He couldn't. That's his work on the left, and the original guy's work on the right. I took this picture and called Manny, who cajoled the first tiler back to redo it, and the finished bath was gorgeous.
We jumped through more hoops. The inspector would come and pass most things, and fail us on something. We'd get it fixed and have to schedule another inspection. And another (turned out this was not the inspector assigned to our area, who was on vacation, but a real stickler we'd been told about).
There was still a leak in the corner of the mudroom (which had to be fixed before my daughter and I could put the flooring down). To find out where it was coming from, Manny had to take down the siding on that part of the house, It turned out that the siding had been put on wrong and had been funneling water into the corner! But worse, there was a leak near the roofline somewhere, and there was rot all down one wall.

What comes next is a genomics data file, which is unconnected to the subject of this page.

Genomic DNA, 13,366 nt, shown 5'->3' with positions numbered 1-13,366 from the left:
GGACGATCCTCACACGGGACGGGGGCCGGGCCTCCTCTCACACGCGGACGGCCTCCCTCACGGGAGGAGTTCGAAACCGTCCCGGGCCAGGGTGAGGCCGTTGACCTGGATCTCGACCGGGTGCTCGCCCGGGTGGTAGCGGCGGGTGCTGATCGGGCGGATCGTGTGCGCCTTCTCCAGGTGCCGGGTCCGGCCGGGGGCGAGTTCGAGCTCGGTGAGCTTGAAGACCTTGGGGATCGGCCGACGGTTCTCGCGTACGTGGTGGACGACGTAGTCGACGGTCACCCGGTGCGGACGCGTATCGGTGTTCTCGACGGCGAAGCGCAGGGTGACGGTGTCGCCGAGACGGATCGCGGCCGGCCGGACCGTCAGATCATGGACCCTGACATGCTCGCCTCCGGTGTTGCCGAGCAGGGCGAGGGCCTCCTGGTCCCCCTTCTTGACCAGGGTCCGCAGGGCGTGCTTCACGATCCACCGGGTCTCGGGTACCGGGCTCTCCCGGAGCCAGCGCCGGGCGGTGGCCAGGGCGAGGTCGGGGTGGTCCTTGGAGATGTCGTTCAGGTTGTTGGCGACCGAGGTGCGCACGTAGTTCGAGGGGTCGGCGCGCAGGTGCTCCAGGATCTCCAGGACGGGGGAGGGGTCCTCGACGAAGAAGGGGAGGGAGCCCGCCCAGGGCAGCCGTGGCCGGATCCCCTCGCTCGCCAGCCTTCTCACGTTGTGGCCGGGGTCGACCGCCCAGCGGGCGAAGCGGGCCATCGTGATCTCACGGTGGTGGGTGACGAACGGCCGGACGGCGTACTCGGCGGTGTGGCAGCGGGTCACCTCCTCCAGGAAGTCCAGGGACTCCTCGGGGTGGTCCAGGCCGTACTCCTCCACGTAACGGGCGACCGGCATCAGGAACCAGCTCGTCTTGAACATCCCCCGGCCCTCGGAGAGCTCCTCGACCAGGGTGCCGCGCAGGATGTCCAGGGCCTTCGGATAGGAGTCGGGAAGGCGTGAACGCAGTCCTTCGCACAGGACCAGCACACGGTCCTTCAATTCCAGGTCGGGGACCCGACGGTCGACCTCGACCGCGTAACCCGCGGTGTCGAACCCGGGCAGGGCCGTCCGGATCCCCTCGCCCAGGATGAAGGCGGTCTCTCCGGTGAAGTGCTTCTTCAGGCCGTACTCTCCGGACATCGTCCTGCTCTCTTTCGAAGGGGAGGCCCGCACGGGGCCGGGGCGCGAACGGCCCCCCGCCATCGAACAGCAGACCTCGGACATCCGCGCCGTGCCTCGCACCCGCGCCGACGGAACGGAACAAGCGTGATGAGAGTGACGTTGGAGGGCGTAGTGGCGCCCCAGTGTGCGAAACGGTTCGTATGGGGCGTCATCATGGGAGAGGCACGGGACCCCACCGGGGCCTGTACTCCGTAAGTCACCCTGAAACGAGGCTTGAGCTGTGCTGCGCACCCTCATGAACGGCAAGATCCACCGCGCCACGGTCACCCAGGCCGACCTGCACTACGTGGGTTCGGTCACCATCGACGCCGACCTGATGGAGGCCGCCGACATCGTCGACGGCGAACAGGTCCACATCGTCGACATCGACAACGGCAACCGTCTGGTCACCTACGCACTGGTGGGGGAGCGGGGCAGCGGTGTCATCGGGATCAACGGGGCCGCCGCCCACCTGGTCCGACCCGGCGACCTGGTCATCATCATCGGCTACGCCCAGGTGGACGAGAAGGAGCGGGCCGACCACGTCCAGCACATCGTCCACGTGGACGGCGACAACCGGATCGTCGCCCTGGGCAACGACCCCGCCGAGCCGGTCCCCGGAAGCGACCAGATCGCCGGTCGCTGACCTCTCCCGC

That all had to be cut out and repaired, and the siding put back on. The siding company had to come out to try and solve the issue ... The deadline kept getting tighter.
But Phyllis Sintay, our realtor (who had even come over one evening to put up switchplates to help out) had finally persuaded the buyers' realtor--and the buyers--that they needed to give us more time, that there was simply no way that we could get everything done and move out. It was still going to be a marathon. And it was. 18-hour days, pushing as hard as we could until we were numb. And we still had to clean and pack the last of our stuff into a U-Haul.
But we finally left. On the twenty-sixth day of the seventh month of the year of our Lord two thousand nineteen, the adventure began. Well, sort of.